Karl Newkirk hopes to start taking Aduhelm if his doctor gives the OK as he doesn’t see any other treatments worth trying.
“It looks like the only star in the sky,” said the 80-year-old Sarasota, Florida resident who has early-stage Alzheimer’s disease.
Newkirk’s doctor confirms he is a good candidate for the drug. While the retired technology consultant is still fit enough to ride a roller coaster with his grandchildren in nearby Busch Gardens, he is struggling with short-term memory loss. He wants to try Aduhelm even though he is aware of the drug’s limits.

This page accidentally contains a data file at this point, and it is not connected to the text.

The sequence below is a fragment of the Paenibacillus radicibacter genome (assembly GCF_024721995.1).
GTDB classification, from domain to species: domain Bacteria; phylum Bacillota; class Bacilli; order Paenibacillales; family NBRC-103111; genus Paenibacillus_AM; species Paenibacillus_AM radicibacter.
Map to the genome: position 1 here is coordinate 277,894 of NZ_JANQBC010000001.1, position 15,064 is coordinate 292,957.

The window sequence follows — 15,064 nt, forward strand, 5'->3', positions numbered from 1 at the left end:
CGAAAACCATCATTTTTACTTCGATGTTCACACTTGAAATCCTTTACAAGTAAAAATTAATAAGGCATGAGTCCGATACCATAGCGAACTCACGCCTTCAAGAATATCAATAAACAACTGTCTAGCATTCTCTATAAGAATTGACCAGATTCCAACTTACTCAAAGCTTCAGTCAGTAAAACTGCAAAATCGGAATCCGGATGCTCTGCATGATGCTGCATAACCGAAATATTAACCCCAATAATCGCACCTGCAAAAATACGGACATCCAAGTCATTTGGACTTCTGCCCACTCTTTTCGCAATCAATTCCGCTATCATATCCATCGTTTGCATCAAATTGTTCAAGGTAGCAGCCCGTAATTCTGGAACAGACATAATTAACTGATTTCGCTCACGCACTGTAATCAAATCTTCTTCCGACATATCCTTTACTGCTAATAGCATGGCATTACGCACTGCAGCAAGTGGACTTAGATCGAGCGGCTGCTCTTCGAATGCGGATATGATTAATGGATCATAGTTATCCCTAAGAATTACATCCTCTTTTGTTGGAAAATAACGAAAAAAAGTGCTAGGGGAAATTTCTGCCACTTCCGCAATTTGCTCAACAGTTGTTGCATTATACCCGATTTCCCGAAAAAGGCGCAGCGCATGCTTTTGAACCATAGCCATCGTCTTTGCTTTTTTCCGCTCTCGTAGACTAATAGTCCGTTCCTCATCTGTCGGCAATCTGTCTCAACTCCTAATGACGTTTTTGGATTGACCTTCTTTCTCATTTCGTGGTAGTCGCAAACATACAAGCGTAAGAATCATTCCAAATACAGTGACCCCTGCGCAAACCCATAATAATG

Michele Hall, 54, from Bradenton, Florida, would also like to discuss the drug with an Alzheimer’s specialist at her next appointment.
Hall, a former prosecutor, was forced to quit her job after struggling with once-simple tasks like spelling, public speaking, and keeping deadlines. Last November she was diagnosed with early Alzheimer’s disease by doctors at the Mayo Clinic.
Hall calls Aduhelm “the first glimmer of hope” that she will have more time with her husband and three grown children.
“When you get this diagnosis, you really wake up every morning and say, ‘Here I am, it’s ticking and I’m just waiting,'” she said. “Well, now you have something to look forward to.”